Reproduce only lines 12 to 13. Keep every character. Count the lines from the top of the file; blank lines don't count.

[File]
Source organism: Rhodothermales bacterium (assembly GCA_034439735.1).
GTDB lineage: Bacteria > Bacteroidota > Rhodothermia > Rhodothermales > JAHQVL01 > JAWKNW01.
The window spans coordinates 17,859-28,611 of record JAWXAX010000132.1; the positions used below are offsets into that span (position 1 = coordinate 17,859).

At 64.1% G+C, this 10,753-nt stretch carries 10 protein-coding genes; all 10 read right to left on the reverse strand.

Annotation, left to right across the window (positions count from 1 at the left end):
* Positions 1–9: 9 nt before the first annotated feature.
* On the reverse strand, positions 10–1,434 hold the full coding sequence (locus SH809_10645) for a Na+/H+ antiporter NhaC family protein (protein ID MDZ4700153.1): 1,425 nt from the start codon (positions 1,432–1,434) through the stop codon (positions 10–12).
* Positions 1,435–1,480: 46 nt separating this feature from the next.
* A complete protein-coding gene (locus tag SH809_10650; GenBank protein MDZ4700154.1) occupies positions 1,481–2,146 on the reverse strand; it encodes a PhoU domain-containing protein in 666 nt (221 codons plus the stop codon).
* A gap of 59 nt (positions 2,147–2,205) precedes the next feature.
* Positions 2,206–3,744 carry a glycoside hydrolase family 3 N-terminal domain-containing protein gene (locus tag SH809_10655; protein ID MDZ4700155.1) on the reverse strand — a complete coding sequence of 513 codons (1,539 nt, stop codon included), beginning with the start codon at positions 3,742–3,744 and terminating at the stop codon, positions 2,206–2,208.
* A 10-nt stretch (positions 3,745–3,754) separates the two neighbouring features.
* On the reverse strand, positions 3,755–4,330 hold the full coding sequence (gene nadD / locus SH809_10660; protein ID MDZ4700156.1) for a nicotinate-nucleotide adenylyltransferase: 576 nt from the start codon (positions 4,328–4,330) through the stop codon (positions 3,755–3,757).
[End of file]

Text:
* A 10-nt stretch (positions 3,745–3,754) separates the two neighbouring features.
* On the reverse strand, positions 3,755–4,330 hold the full coding sequence (gene nadD / locus SH809_10660; protein ID MDZ4700156.1) for a nicotinate-nucleotide adenylyltransferase: 576 nt from the start codon (positions 4,328–4,330) through the stop codon (positions 3,755–3,757).